General Characteristics and Epidemiology
General features of Coxsackievirus
- Family: Picornaviridae
- Genus: Enterovirus
- RNA virus:
- Single stranded
- Positive sense
- Functions as mRNA
- Diameter: approximately 30 nm
- Icosahedral symmetry
- Lacks a lipid envelope
- Acid-stable viruses
Clinically relevant species
Coxsackie group A virus (23 serotypes):
- Hand, foot, and mouth disease (HFMD)
- Acute hemorrhagic conjunctivitis
Coxsackie group B virus (6 serotypes):
- Neonatal disease
Both groups can cause:
- Upper respiratory tract infection
- Aseptic meningitis
- Worldwide distribution
- More common in summer
- Affects men and women equally
- Occurs in all age groups, but more common in infants and young children
Humans are the only reservoir.
- Fecal-oral route
- Respiratory aerosols
- Oral entry of the virus → replication in the submucosal lymphatic tissue of the pharynx and intestine
- Spread to regional lymph nodes → replication
- Asymptomatic viremia → reticuloendothelial system and organs:
- Lungs and pleura
- Skin and mucous membranes
- Replication at these locations → cell death and inflammation → clinical manifestations
Coxsackie group A viruses are the principal cause of this self-limiting disease.
- Vesicular lesions with surrounding erythema of the:
- Soft palate
- Lesions evolve into shallow ulcers before healing.
Hand, foot, and mouth disease
Hand, foot, and mouth disease is a mild, self-limiting disease caused by the coxsackie group A virus.
- Mouth pain
- Oral enanthem:
- Initially erythematous macules
- Progresses to vesicles with surrounding erythema
- Eventual rupture → superficial ulcers with grey-yellow base
- Most commonly involve the tongue and buccal mucosa
- Appearance may be:
- Not painful or pruritic
- Hands (palms)
- Feet (soles)
- Appearance may be:
|Condition||Coxsackie group||Signs and symptoms|
|Acute hemorrhagic conjunctivitis||A||
|Epidemic pleurodynia (Bornholm disease)||B||
|Exanthem||A and B||
|Aseptic meningitis||A and B||
|Encephalitis||A and B||
|Flu-like symptoms||A and B||
Diagnosis and Management
The diagnosis is usually made clinically. The following may be performed if the diagnosis is uncertain or in the case of severe disease:
- Viral culture
- Serology has limited value.
Most coxsackievirus infections are self-limiting, and management is largely supportive.
- Analgesics for pain:
- Unproven therapeutic options for severe disease or immunocompromised patients:
- IV immunoglobulin (IVIG)
- Rarely used
- Not FDA approved
- Minimize contact with infected individuals.
Comparison of Enteroviruses
The following table summarizes the characteristics and diseases associated with different enteroviruses:
URI: upper respiratory tract infection
- Respiratory syncytial virus infection: an infection of the lower respiratory tract caused by an enveloped ssRNA virus. The infection presents with fever, cough, wheezing, tachypnea, and crackles. The diagnosis is made clinically. Management is supportive.
- Rhinovirus infection: an infection caused by an acid-labile, positive-sense RNA virus of the Picornaviridae family. As the rhinovirus is inactivated by gastric acid, it can only affect the nasal mucosa and conjunctiva and cause edema of subepithelial tissues. A rhinovirus infection presents as a “common cold” with mild upper respiratory symptoms. Diagnosis is clinical, and the disease is typically minor and self-limiting. Management is supportive.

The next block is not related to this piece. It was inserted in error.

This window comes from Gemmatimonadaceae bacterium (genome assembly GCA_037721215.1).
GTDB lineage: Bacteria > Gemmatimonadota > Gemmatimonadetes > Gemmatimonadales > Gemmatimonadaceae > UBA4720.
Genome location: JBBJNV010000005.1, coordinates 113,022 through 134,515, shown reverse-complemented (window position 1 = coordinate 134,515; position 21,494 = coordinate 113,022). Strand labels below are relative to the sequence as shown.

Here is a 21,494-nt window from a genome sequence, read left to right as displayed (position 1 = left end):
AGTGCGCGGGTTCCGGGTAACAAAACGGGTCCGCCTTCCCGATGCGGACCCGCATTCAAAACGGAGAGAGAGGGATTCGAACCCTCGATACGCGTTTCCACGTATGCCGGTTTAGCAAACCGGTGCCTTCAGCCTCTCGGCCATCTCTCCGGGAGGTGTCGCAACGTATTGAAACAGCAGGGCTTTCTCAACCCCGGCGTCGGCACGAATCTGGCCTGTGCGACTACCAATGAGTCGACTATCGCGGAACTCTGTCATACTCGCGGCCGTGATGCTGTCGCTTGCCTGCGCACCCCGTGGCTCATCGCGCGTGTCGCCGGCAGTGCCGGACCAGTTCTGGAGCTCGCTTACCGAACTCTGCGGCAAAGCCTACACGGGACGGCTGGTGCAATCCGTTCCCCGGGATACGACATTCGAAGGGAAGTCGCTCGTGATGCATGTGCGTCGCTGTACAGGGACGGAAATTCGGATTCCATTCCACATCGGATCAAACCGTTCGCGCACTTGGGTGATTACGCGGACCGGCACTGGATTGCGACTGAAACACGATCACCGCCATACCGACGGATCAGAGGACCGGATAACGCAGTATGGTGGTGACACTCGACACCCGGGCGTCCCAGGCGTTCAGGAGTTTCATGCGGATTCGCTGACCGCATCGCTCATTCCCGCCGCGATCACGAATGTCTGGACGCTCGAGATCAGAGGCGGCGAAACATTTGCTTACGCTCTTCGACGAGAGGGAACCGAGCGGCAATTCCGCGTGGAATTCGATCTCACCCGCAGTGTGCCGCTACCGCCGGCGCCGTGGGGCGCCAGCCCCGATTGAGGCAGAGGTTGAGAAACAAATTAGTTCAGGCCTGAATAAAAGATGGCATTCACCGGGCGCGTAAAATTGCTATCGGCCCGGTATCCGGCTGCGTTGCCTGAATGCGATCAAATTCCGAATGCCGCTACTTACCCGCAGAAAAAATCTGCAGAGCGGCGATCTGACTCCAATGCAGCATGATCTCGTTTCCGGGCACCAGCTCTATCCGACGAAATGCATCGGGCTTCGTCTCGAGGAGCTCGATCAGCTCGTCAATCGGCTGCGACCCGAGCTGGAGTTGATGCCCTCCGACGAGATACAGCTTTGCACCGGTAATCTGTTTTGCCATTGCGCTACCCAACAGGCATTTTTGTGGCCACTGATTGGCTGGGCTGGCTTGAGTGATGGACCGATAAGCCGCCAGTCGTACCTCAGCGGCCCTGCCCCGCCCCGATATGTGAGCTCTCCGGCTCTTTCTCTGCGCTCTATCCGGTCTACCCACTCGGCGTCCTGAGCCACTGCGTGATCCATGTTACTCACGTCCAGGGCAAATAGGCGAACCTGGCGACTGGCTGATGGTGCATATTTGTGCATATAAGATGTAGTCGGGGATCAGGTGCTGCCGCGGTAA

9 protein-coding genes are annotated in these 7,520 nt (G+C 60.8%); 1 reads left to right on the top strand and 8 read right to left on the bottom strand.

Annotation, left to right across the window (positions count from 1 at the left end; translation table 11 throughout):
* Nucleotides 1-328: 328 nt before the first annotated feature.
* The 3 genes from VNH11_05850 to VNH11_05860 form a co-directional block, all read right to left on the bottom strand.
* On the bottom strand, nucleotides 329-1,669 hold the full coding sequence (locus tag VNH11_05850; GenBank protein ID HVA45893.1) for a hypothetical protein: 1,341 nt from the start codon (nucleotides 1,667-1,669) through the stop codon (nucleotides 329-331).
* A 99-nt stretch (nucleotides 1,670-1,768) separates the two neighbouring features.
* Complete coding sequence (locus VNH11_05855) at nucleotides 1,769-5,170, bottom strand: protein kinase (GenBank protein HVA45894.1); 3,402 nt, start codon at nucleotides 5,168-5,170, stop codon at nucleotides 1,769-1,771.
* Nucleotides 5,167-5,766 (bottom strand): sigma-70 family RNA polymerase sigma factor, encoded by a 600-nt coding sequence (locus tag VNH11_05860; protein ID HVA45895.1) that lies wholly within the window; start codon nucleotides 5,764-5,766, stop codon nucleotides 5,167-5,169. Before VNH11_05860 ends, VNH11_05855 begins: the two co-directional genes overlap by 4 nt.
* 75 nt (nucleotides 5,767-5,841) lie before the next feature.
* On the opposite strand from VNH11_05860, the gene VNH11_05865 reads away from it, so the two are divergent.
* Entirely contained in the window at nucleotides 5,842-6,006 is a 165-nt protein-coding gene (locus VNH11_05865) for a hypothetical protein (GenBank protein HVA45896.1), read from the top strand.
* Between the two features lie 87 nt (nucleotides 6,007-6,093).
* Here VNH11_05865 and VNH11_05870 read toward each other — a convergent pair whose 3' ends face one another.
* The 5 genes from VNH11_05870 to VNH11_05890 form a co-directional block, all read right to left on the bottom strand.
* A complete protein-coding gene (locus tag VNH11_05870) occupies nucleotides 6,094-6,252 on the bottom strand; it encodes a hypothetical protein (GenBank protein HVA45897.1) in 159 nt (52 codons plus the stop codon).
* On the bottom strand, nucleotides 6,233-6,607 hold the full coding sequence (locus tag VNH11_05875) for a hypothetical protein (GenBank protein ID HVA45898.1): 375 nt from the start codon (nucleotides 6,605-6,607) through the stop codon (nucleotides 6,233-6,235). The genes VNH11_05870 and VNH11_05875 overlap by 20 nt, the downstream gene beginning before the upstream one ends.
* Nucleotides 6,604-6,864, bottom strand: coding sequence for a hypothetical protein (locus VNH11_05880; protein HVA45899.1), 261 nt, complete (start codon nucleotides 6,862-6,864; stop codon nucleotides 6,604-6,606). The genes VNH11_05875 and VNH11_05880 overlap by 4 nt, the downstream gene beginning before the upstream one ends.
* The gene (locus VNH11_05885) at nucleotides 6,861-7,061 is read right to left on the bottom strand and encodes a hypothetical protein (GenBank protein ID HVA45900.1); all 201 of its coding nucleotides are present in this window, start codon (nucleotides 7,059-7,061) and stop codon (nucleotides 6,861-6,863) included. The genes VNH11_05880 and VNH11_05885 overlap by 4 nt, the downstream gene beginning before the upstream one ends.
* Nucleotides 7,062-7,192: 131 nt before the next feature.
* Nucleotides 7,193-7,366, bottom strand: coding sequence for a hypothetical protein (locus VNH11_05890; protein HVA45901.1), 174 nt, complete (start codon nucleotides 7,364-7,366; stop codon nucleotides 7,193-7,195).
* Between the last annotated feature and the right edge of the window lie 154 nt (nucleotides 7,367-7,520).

- Infectious mononucleosis: a disease caused by the EBV, which is characterized by fever, fatigue, lymphadenopathy, and pharyngitis. Complications can include viral meningitis and myocarditis. The diagnosis is based on clinical features and testing, such as a positive heterophile antibody test or serology. Management is supportive.
- Bacterial meningitis: an acute infection of the meninges. Patients present with headache, fever, nuchal rigidity, and rapid clinical deterioration. A lumbar puncture is performed to make the diagnosis. Unlike the findings of aseptic meningitis, CSF analysis will show a turbid fluid having low glucose levels and a high WBC count with neutrophil predominance. Gram stain and culture are used to identify the causative bacteria. Treatment includes antibiotics and corticosteroids.
- Adenovirus infection: an infection caused by a non-enveloped double-stranded DNA virus, which typically causes mild respiratory infections, though conjunctivitis, atypical pneumonia, gastroenteritis, meningoencephalitis, and myocarditis can also occur. The diagnosis is typically clinical, but PCR testing may be performed for severe disease. Management is supportive.
- West Nile virus infection: an infection caused by Flavivirus. The majority of patients will be asymptomatic or have headaches, myalgias and arthralgias, vomiting, diarrhea, or a rash. Some patients develop encephalitis, meningitis, or flaccid paralysis. The diagnosis can be made with serology, PCR, and viral cultures. Management is supportive.
- Lyme disease: a tick-borne infection caused by the gram-negative spirochete, Borrelia burgdorferi. The presentation of Lyme disease can vary depending on the stage of the disease and may include the characteristic erythema migrans rash. Neurological, cardiac, ocular, and joint manifestations are also common in later stages. Diagnosis of Lyme disease relies on clinical findings and tick exposure, and is supported by serological testing. Antibiotics are used for treatment.
- Ehrlichiosis and anaplasmosis: tick-borne infections caused by Ehrlichia chaffeensis and Anaplasmosis phagocytophilum, respectively. Symptoms of ehrlichiosis and anaplasmosis include fever, headache, and malaise. Disseminated intravascular coagulation, multiorgan failure, and coma can also occur with severe disease. Diagnosis is made using PCR. Treatment of both diseases is with doxycycline.
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